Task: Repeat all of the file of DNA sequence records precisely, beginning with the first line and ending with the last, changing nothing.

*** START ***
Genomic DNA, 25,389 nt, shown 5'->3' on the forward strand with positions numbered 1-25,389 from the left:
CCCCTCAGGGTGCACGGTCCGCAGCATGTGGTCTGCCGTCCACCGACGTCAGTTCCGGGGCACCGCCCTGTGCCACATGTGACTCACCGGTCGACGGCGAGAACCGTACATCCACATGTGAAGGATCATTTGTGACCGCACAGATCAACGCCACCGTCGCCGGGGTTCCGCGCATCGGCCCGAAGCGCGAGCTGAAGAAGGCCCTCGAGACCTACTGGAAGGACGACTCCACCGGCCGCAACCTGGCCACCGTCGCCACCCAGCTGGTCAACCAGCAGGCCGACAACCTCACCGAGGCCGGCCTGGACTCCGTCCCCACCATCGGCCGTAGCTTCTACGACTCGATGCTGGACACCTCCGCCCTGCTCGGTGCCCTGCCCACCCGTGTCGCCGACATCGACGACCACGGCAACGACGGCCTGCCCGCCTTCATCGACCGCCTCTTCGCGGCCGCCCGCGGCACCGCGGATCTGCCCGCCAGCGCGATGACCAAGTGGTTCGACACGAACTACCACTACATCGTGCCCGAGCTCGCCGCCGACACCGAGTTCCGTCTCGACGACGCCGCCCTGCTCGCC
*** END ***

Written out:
Genomic DNA, 25,389 nt, shown 5'->3' on the forward strand with positions numbered 1-25,389 from the left:
CCCCTCAGGGTGCACGGTCCGCAGCATGTGGTCTGCCGTCCACCGACGTCAGTTCCGGGGCACCGCCCTGTGCCACATGTGACTCACCGGTCGACGGCGAGAACCGTACATCCACATGTGAAGGATCATTTGTGACCGCACAGATCAACGCCACCGTCGCCGGGGTTCCGCGCATCGGCCCGAAGCGCGAGCTGAAGAAGGCCCTCGAGACCTACTGGAAGGACGACTCCACCGGCCGCAACCTGGCCACCGTCGCCACCCAGCTGGTCAACCAGCAGGCCGACAACCTCACCGAGGCCGGCCTGGACTCCGTCCCCACCATCGGCCGTAGCTTCTACGACTCGATGCTGGACACCTCCGCCCTGCTCGGTGCCCTGCCCACCCGTGTCGCCGACATCGACGACCACGGCAACGACGGCCTGCCCGCCTTCATCGACCGCCTCTTCGCGGCCGCCCGCGGCACCGCGGATCTGCCCGCCAGCGCGATGACCAAGTGGTTCGACACGAACTACCACTACATCGTGCCCGAGCTCGCCGCCGACACCGAGTTCCGTCTCGACGACGCCGCCCTGCTCGCC